Lil Yachty explores new genres in ‘Let’s Start Here’


The Dude

Nicolas Pavodani I Flickr

Mia Euceda, Arts & Culture Editor

Last October, rapper Lil Yachty struck gold on Tiktok for singing about smuggling promethazine cough syrup to Poland. On his latest album “Let’s Start Here,” released Jan. 27, he trades the wock for an LSD induced trip to the cosmos.

The album is a departure from the Atlanta rapper’s typical trap sound. Instead of 808 drum kicks and pounding basslines, electric guitar reverb and hazy synths accompany Yachty’s vocals.

At the album’s surprise listening party last month, the Atlanta rapper explained why he pivoted to a psychedelic rock sound. “I really wanted to be taken seriously as an artist, you know. Not just some SoundCloud rapper or some mumble rapper,” he said.

The opening track “The Black Seminole” makes note of this supposed artistic coming-of-age. “No time to joke around/the kid is now a man” he sings. It’s clear he wants to shed his mumble rap reputation for a more layered and mature image.

To channel these spacey soundscapes, Yachty recruited bassist Jake Portrait of psych-rock band Unknown Mortal Orchestra and MGMT keyboardist Benjamin Goldwasser. Indie icons Mac DeMarco and Alex G also contributed as songwriters. Despite all the loaded alt-rock star power, the record fails to offer anything interesting.

This new artistic direction didn’t happen overnight. In a 2021 interview with Rolling Stone, Yachty expressed his interest in implementing psychedelic aesthetics in his future projects.

 “I met Andrew from MGMT, and I’ve been talking to a bunch of people,” he said. “But what I’m trying to do on my next album, I’m trying to really take it there sonically.”

On his 2016 mixtape “Lil Boat,” the rapper introduced his two personalities: “Lil Yachty” and “Lil Boat,”with the latter persona being more aggressive. Unlike 2020’s “Lil Boat 3” and 2018’s “Nuthin’ 2 Prove,” Yachty leaves little room for the “Lil Boat” alter ego to flex or allude to owning firearms. His lighthearted personality shines through on “Let’s Start Here” and provides refreshingly optimistic and romantic lyricism.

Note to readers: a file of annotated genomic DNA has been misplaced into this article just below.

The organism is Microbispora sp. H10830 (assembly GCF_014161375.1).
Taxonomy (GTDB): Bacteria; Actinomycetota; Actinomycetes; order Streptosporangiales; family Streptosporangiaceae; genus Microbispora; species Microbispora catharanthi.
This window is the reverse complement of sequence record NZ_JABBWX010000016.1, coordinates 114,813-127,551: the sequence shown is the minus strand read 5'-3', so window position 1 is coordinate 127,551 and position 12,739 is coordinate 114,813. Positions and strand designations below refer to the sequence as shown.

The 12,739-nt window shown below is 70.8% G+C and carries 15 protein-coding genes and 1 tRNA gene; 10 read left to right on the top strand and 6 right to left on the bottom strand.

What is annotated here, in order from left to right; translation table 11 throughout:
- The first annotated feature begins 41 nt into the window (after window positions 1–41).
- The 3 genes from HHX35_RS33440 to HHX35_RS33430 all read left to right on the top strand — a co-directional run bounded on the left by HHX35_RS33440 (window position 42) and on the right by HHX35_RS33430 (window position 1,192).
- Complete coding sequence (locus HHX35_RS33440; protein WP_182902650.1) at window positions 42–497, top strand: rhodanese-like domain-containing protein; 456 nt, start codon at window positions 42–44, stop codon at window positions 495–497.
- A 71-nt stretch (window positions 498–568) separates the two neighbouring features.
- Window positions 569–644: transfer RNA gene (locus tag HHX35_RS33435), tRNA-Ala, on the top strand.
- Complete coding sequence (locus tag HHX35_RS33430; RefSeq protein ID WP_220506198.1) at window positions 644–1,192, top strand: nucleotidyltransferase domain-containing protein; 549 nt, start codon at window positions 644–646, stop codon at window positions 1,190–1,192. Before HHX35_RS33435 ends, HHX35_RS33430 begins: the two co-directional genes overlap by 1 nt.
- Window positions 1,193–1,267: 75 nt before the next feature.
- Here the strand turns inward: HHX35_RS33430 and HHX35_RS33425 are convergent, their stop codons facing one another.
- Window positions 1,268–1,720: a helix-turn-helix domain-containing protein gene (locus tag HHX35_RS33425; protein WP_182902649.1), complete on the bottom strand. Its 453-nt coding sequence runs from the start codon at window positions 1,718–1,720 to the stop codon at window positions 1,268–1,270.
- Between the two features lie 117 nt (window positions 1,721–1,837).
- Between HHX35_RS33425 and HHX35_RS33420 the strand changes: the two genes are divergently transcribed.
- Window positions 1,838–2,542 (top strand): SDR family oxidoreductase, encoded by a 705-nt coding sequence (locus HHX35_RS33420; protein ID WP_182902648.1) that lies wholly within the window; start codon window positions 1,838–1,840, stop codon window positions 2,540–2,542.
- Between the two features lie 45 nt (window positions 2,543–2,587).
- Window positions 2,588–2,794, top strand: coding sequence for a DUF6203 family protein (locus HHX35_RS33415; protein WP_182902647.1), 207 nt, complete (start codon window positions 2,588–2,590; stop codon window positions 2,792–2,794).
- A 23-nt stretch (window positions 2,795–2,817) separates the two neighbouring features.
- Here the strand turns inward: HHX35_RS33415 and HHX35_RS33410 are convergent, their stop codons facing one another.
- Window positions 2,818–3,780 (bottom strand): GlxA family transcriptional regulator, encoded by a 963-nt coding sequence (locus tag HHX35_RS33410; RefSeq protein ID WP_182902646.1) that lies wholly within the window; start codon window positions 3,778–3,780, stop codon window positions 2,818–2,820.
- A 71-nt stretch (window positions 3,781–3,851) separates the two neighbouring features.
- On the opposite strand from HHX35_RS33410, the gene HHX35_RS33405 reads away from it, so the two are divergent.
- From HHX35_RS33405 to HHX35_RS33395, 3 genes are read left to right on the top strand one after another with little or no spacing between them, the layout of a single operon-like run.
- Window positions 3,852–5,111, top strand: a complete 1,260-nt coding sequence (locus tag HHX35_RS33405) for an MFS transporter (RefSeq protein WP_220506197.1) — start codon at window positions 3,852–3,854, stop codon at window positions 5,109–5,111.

Yachty is introspective on the interlude “:(Failure:).” He reflects on the importance of staying positive, even in the event of losing a finger or personal possessions. “things are replaceable, you know?”, he remarks as the guitar lets out a mellow twang. Even the song’s title serves as an example of this, as it starts with a frowning emoticon and ends with a smiley face. Even though the song isabout rejection Yachty argues it’s all about redirection.

Unfortunately, the strongest performances aren’t from Yachty, but from the featured artists. Vocalist Diana Gordonhelps deliver the infectious chorus for the disco throwback “Drive Me Crazy,” only for Yachty to undo the buildup and end with a forgettable verse about detaching himself from his sexual partners.

“I’ve Officially Lost Vision” starts off with an easy listening instrumental, only to spiral into a mind-melting breakdown.

 “All these voices in my head, I need an incision/I can see the sky falling, ah, illusion/This lil’ tiny sheet of paper could change your life,” he shouts. On this track, Yachty admits he ingested too many psychoactive drugs and describes facing uncomfortable thoughts and hallucinations.

Despite the psychedelic references, it seems like love is Yachty’s preferred drug of choice. Most of the album focuses on passionate and promiscuous themes. “I might overdose on your love,” he sings in “Paint the Sky.”

This isn’t the first time a rapper has dipped their toes into the rock world. Lil Wayne’s “Rebirth” and Kid Cudi’s “Speedin’ Bullet 2 Heaven” were one-off experiments met with controversy upon release.

However, “Let’s Start Here” lacks the same impact.

The album comes off as a calculated risk.  It leaves the listener wondering if Yachty’s knowledge of psychedelia stops at the band Tame Impala.

Pitchfork’s Alphonse Pierre gave the album a 6/10, claiming the album has “a sound so immediately appealing that it doesn’t feel experimental at all.”

On the other hand, Grammy award winning musician Questlove shared a glowing review in an Instagram post. “This…might be the most surprising transition of any music career I’ve witnessed in a min, especially under the umbrella of hip hop,” he said.

Although “Let’s Start Here” is a lukewarm addition to Lil Yachty’s catalog; it’s a reminder of the rapper’s versatility and a preview of his future ventures.  It’s exciting to speculate about what genres he’ll explore next.